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Music DVD Review: Erasure – Live at the Royal Albert Hall

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Recorded at London's Royal Albert Hall on September 25, 2007, synth-pop duo Erasure's latest DVD release captures the group in support of their latest album, Light at The End of the World.

As someone who has never seen Erasure live, I was looking forward to this release. And while musically satisfying, the concert experience was somewhat lacking (apparently an Erasure concert is normally quite the event, with lead singer Andy Bell known for his frequent, and flamboyant, costume changes; there is one costume change mid-way through the show).

The stage set is fairly simple, with two raised sections, one for the three backup singers (Valerie Chalmers, Rachel Montez Collins, and Christa Jackson) and one for Bell's musical partner Vince Clarke, at a station with a small keyboard and laptop computer (and, a few times, with an acoustic guitar) performing the music. The lighting is undramatic, with much of the concert shadowed in blues and blacks, with some reds and brighter colors used during up-tempo numbers. In fact, the most colorful thing on stage are the backup singers during a costume change into pastel wigs and dresses.

Andy Bell and his backup singers (credited on the DVD as "The Gazelles") do a marvelous job. Bell is in top form and is a charismatic performer. And while Vince Clarke may be the "brains" behind Erasure, Bell is definitely the group's heart and soul, with The Gazelles providing a pleasing harmony to Bell's voice. Clarke, perhaps by choice, stays in the background at his keyboard, with Bell and The Gazelles the focus of attention; their onstage interaction is playful and fun to watch, especially in songs like "Sucker for Love" and "Victim of Love".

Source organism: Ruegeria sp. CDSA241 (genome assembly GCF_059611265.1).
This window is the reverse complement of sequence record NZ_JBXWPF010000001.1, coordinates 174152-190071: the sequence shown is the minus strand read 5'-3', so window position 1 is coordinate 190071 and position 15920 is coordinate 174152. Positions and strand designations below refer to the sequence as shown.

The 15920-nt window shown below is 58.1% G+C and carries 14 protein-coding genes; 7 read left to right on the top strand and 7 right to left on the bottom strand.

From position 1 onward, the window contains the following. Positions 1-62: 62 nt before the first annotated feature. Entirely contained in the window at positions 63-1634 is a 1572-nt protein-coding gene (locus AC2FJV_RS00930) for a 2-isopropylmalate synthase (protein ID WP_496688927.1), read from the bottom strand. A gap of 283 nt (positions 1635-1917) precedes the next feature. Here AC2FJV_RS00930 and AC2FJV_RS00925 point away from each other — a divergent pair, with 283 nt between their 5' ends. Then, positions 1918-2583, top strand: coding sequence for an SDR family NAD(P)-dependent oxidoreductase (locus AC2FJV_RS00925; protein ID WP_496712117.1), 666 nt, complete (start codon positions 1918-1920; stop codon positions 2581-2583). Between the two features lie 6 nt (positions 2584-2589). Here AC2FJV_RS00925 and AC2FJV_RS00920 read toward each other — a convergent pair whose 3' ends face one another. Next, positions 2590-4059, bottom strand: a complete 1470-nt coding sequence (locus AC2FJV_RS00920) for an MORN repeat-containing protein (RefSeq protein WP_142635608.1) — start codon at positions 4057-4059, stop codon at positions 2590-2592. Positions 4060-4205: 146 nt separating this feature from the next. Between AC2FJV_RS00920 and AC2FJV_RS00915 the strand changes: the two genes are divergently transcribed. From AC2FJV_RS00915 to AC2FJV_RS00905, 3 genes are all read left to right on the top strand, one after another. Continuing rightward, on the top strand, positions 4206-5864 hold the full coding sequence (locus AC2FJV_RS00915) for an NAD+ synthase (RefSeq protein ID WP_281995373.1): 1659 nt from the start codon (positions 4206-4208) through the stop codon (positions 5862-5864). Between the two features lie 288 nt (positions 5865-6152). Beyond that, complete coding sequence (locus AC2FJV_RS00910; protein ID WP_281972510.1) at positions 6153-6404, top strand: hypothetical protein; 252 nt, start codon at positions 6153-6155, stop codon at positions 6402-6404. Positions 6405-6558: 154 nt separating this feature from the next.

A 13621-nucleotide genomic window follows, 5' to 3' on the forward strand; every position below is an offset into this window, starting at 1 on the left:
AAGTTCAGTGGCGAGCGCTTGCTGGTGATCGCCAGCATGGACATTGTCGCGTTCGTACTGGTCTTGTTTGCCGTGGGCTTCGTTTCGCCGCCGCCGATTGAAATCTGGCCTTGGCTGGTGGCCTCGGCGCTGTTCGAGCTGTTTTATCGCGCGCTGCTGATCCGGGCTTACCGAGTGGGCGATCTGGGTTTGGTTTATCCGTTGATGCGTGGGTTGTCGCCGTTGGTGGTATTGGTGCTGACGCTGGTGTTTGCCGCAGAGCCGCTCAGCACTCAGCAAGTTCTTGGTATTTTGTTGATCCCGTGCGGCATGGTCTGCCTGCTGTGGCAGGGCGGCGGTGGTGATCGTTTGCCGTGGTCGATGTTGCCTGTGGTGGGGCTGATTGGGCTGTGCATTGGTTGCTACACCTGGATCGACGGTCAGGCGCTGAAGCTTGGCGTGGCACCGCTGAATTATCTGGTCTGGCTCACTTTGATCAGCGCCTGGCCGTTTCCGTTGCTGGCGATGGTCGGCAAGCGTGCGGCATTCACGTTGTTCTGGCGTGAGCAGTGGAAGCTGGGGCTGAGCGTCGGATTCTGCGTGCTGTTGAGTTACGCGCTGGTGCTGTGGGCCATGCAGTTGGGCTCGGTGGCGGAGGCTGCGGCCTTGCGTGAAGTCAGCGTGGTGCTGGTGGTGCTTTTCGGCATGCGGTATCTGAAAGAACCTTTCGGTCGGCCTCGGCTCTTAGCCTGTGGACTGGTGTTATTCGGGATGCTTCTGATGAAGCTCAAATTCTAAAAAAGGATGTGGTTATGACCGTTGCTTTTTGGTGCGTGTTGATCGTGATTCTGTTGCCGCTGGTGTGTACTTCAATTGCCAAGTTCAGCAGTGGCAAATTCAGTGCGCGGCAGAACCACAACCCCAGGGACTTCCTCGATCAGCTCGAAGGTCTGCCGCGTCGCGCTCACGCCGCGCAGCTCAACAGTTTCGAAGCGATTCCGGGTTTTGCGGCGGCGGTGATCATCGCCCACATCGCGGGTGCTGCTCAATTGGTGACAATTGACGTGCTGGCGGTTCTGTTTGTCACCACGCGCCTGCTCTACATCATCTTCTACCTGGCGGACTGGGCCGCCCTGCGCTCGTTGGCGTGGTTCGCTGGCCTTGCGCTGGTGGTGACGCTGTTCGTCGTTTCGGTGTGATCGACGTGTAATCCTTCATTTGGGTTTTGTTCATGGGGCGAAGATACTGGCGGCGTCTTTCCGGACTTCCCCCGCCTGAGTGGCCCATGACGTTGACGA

Selections from Erasure's lengthy catalog are well represented, with early hits like "Oh L'Amour" (performed in a very silly manner by Bell) and "Sometimes" to "A Little Respect" and more recent songs like "I Could Fall in Love With You."

As much as I enjoyed the music, the video transfer leaves a lot to be desired. The concert is presented in a 1.33:1 aspect ratio with an abundance of compression artifacts (aliasing is a big problem) and edge enhancement noticeable throughout. Colors are muted when they should be bright (particularly with The Gazelles decked out in pastels).

The audio options include a DTS 5.1 mix, a Dolby Digital 5.1 mix, and a Dolby Digital 2.0 mix. The DTS mix wins out with a richer sound and more noticeable use of the surround channels.

In addition to the concert, the DVD features a 30-minute mini-documentary which provides some interesting background into the group and its fans. Andy Bell, Vince Clarke and members of The Gazelles are interviewed, and the viewer gains some insight into Erasure's creative process.

While not a perfect release by any means, Erasure: Live at The Royal Albert Hall will be a welcome addition to any longtime Erasure fan's collection, and is accessible to new fans as well.

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